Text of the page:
The man who doesn't read good books has no advantage over the man who can't read them. — Mark Twain

Stories from Wagner Told to the Children - C. E. Smith



The story of three of Wagner's most famous operas are beautifully retold in a simple and romantic fashion that is accessible even to grammar school age children. There are three stories altogether. Lohengrin is about a sorceress who casts a spell on a prince of Belgium in the days of Henry the Fowler. The Mastersingers of Nuremberg is a romance about a singer who wins the heart of a Nuremberg maiden, and the Flying Dutchman is about a merchant under the spell of the seas.

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[Cover] from Stories from Wagner by C. E. Smith
Sir Walter receives the crown
THE KNIGHT BENT LOW TO RECEIVE THE CROWN.


[Title Page] from Stories from Wagner by C. E. Smith [Dedication] from Stories from Wagner by C. E. Smith [Series Page] from Stories from Wagner by C. E. Smith



Preface

Dear Children,

The stories which I have retold for you in this little book are not new. They are very, very old, and were known and loved by many people, both big and little, hundreds of years before Wagner was born. In the old far-off days there were very few books, and as each book cost a great deal of money not many people could afford to buy them.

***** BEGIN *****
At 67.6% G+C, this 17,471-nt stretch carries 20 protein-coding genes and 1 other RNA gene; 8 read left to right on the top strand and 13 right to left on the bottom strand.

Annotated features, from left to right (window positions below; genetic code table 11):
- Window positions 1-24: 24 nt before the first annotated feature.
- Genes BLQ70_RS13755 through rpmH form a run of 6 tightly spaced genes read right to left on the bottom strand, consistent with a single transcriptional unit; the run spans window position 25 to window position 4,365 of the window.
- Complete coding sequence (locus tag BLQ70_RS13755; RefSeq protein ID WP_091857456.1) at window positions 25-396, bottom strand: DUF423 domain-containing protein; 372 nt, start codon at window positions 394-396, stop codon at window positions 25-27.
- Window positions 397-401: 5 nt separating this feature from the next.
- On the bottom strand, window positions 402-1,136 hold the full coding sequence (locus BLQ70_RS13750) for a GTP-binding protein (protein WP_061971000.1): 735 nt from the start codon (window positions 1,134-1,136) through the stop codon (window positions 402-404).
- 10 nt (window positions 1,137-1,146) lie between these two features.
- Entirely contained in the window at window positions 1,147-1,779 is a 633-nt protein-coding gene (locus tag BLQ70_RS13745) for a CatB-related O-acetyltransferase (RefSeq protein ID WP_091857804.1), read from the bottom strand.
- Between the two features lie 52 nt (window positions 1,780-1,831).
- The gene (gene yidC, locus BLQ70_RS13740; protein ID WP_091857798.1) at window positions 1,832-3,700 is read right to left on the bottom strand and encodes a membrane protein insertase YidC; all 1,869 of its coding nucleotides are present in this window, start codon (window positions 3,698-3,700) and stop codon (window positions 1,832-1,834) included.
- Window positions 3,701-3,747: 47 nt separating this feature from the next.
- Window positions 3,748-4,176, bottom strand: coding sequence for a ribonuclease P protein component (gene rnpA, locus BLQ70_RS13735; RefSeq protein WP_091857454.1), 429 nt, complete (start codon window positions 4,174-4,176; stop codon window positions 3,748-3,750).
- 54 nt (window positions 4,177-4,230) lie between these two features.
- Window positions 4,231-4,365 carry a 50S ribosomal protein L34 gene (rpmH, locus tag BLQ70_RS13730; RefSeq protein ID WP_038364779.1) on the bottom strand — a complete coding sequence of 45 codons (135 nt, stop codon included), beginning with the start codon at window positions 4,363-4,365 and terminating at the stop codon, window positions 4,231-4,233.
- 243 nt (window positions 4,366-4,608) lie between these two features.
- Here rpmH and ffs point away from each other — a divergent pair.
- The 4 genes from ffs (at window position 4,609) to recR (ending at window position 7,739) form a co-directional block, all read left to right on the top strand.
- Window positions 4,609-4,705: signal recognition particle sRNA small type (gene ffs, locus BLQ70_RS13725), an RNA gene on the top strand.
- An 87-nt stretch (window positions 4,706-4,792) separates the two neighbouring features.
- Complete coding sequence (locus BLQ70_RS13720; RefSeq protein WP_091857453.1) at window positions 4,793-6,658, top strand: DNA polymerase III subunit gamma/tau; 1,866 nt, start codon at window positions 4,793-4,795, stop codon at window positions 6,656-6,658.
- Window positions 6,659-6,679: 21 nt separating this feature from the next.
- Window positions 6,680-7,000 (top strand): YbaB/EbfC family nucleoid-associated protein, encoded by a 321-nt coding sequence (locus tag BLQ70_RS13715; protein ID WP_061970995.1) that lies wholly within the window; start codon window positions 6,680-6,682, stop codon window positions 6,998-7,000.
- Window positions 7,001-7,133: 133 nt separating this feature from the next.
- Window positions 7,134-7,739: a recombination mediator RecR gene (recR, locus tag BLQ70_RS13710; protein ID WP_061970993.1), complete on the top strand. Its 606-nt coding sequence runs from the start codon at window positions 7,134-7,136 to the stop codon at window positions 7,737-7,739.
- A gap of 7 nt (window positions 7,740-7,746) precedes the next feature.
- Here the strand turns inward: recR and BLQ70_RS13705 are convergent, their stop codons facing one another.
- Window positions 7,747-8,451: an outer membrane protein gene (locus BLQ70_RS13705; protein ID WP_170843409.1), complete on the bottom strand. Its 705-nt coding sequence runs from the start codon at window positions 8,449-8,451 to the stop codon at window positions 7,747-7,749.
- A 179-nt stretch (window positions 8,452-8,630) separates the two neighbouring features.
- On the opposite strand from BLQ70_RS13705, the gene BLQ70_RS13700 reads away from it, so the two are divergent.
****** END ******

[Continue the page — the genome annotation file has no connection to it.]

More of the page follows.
But in these days there were plenty of stories even though books were few. And the best story-tellers were the minstrels or singers who wandered from village to village singing songs of love and of life and of war. And the people welcomed the minstrels gladly, and gave them food and lodging, and sometimes money in return for the new songs and tales they taught.

When the minstrel went away to the next village there was usually some one who could remember a great deal of what had been sung, and this he would tell over and over again in the long dark winter evenings till every grown-up man and woman knew by heart what the minstrel had sung.

And the old people told the tales to their sons and daughters, and the sons and daughters told them again to their little children, and so they were never forgotten but were handed down from father to son till the time came when they were written and put into a book.

Wagner is the latest of the minstrels, and he has told these stories once again and has written music to sing them to, and when you are old enough I hope you will learn to sing the songs which tell the stories as Wagner wished that they should be told.

Your sincere friend,
C. E. SMITH


[Contents] from Stories from Wagner by C. E. Smith [List of Pictures] from Stories from Wagner by C. E. Smith